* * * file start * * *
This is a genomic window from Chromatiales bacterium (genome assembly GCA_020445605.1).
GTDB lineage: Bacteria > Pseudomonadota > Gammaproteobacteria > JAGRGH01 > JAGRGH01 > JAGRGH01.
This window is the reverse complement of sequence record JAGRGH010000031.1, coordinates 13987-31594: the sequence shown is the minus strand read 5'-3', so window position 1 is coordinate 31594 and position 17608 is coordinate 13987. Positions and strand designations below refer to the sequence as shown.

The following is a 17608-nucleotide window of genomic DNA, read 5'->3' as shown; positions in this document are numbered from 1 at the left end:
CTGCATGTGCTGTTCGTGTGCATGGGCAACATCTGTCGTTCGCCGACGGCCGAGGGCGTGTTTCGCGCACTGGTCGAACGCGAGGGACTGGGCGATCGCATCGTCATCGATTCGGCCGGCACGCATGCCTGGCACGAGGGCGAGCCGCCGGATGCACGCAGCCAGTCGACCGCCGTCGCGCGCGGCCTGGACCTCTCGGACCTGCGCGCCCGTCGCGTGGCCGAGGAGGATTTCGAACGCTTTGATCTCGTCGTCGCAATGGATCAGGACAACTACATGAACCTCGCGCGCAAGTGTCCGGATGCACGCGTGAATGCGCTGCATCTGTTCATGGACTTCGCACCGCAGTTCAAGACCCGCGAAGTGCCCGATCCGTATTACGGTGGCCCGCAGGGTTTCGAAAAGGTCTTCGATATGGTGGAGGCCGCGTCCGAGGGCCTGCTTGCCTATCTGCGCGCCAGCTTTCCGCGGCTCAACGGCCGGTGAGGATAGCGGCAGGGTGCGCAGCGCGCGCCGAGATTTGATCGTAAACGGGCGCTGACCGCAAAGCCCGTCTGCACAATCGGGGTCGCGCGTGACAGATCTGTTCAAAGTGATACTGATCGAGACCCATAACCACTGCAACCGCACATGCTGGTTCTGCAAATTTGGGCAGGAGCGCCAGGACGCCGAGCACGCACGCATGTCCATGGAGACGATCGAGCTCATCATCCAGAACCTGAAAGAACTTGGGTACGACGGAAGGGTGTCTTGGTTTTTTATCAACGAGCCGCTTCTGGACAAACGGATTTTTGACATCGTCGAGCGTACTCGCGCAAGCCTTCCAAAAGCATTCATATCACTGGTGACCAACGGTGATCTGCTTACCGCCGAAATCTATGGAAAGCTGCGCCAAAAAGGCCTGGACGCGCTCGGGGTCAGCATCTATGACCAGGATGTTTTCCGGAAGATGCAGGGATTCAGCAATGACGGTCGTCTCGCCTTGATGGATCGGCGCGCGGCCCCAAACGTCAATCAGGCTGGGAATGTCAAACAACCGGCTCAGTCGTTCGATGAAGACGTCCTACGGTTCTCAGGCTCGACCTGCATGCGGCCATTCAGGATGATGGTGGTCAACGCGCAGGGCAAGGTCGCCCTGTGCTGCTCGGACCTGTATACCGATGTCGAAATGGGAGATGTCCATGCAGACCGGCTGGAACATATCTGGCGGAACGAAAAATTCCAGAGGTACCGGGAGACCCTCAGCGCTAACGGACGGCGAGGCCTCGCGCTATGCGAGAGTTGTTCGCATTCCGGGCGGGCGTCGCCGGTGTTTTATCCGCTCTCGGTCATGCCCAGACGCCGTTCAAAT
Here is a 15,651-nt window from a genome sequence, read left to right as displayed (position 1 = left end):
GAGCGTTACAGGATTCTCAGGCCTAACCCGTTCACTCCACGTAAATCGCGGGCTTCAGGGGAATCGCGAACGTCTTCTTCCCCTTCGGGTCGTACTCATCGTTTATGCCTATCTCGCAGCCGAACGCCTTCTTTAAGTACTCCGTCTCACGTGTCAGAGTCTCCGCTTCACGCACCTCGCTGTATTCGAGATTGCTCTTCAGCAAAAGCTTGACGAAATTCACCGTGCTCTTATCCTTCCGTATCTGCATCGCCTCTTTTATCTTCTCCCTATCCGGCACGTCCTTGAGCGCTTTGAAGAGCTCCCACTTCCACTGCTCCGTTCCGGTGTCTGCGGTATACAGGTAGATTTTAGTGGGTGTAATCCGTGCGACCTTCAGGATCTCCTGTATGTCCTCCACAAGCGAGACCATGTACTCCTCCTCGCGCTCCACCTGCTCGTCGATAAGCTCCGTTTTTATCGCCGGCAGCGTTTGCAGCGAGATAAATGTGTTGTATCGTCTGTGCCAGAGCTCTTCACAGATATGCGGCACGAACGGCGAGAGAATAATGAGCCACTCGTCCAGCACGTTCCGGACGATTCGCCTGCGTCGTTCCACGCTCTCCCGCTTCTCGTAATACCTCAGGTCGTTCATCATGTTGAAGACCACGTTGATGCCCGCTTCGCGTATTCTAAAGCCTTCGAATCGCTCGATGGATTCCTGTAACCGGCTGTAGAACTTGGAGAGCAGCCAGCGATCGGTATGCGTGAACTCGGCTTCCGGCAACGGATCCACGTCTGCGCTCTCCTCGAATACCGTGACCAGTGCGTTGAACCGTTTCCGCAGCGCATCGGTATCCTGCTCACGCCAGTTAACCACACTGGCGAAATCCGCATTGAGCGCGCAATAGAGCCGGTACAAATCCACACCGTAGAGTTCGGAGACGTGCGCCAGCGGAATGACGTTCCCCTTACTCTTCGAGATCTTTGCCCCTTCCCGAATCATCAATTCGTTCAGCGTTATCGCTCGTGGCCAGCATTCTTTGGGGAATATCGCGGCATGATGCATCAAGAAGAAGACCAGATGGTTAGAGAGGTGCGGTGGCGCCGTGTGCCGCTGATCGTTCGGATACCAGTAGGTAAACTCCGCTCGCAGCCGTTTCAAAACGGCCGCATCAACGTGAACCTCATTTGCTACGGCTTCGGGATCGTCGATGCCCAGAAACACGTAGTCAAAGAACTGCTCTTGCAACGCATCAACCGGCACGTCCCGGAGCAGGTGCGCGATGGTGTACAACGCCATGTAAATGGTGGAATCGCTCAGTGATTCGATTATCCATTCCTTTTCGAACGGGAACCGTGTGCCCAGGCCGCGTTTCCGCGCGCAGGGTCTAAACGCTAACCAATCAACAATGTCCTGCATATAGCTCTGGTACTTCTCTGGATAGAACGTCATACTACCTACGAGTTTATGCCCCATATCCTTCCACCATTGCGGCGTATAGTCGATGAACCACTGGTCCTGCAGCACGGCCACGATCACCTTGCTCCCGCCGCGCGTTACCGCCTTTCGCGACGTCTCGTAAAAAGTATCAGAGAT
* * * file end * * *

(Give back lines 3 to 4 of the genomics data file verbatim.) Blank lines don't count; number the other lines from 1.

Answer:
This window is the reverse complement of sequence record JAGRGH010000031.1, coordinates 13987-31594: the sequence shown is the minus strand read 5'-3', so window position 1 is coordinate 31594 and position 17608 is coordinate 13987. Positions and strand designations below refer to the sequence as shown.

The following is a 17608-nucleotide window of genomic DNA, read 5'->3' as shown; positions in this document are numbered from 1 at the left end: